People with disabilities are living in overly restrictive settings, in homes with inadaquete fire plans and their care plans are not being properly monitored and updated, according to the latest review of residential centres by the health watchdog.
The Health Information and Quality Authority (Hiqa) published 19 reports yesterday on residential services for people with disabilities.
Good levels of compliance and a focus on promoting quality of life were found at centres operated by Peacehaven, Three Steps, Walkinstown Association for People with an Intellectual Disability, and Western Care Association.
Inspections into seven Daughters of Charity centres found that while improvements were required, four centres were providing safe services which focused on meeting the needs of residents. In these centres residents were supported to be independent and taught life skills to participate in community-based activities.
At one Daughters of Charity centre in Co Tipperary, infection control was poor with facilities visibly unclean, fire drill records were not sufficient, and residents did not have proper access to psychological services. It also found inconsistent care plans and that staff had substituted medication without first seeking clarification from the prescriber. The nurse on duty has since been sent on medication management training.
A second Daughter of Charity service in Co Tipperary, with 11 residents, was inspected in response to notices proposing to refuse and cancel registration of the centre issued by Hiqa. This latest inspection found “increasing compliance with the regulations over the previous two inspections”.
The centre was previously found to be unsuitable for the assessed needs of residents with for example, residents “in a more restrictive environment than they required” and that in another house, “the environment had been identified by a psychologist as not being conducive to supporting residents to progress and to reduce levels of behaviours that may challenge”.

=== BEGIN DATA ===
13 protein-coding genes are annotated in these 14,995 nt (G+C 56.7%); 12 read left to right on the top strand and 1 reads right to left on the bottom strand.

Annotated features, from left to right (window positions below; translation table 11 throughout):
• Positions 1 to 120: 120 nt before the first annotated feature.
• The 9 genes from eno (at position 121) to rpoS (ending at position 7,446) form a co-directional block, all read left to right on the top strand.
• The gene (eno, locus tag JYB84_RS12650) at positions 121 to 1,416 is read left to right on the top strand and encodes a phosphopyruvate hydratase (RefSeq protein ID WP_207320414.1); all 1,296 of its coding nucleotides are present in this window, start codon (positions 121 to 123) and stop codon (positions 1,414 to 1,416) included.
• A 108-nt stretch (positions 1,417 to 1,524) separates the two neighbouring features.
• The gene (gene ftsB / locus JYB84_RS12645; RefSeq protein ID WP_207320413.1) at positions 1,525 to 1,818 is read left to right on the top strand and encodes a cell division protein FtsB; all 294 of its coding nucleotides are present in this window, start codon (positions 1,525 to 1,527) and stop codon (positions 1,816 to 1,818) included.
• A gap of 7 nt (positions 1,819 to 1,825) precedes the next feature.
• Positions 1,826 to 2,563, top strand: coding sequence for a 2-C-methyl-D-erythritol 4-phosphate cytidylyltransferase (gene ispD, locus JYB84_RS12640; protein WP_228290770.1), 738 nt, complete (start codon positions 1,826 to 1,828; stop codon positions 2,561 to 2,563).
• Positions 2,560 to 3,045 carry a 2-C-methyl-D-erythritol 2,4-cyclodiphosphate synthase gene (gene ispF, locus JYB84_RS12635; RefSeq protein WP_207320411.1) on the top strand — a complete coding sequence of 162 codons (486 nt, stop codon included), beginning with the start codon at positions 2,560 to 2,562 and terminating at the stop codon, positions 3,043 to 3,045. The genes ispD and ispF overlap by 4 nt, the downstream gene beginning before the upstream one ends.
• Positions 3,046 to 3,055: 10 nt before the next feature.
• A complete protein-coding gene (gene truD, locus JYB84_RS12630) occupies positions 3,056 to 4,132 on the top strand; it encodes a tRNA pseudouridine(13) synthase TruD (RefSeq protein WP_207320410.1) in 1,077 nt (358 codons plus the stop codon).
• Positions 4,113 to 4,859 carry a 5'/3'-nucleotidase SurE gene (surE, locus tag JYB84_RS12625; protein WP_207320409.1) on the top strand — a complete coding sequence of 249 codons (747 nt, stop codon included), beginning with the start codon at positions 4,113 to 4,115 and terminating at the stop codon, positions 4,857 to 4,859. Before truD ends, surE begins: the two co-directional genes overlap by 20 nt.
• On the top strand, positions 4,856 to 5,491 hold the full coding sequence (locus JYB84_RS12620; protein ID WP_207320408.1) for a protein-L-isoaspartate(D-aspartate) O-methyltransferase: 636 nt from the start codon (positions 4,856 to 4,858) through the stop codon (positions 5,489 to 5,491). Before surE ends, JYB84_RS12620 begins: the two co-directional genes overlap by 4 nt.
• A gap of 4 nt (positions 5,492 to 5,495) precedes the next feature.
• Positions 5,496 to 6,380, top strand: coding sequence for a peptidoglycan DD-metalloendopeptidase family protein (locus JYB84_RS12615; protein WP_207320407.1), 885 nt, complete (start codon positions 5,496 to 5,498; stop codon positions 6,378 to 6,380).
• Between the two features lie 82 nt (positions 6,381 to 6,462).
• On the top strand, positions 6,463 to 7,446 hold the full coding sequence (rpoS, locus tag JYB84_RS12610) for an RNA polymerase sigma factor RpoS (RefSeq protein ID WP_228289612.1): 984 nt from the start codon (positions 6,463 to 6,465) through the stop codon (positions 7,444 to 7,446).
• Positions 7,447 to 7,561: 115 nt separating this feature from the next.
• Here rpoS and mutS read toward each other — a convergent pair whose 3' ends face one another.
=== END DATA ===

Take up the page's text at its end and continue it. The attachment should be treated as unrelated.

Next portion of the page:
Another centre operated by this same provider had an inappropriate number of residents living together whose “social care needs were incompatible” and were not being met.
At Little Angels Association in Letterkenny, Co Donegal, it was found that “the governance, management and financial viability of this centre were a serious concern”. Following the inspection, the service provider sought a review by a qualified person who confirmed that “high risk” works had been completed.
Further fire safety concerns were found at a centre operated by North West Parents and Friends Association of Mentally Handicapped Children. Staff had not completed fire safety training, fire doors were ineffective, and fire drills had not taken into account night-time staffing arrangements.
However, there was evidence of good management in the centre including systems to support residents’ healthcare needs.
Major non-compliances around the safeguarding of residents, infection control and risk management were identified at Nua Healthcare in Kildare after a complaint.
Reports on three centres run by St Catherine’s Association for children with disabilities found while there had been improvement, there continued to be significant failings in areas such as healthcare oversight, admissions and contracts for the provision of services.
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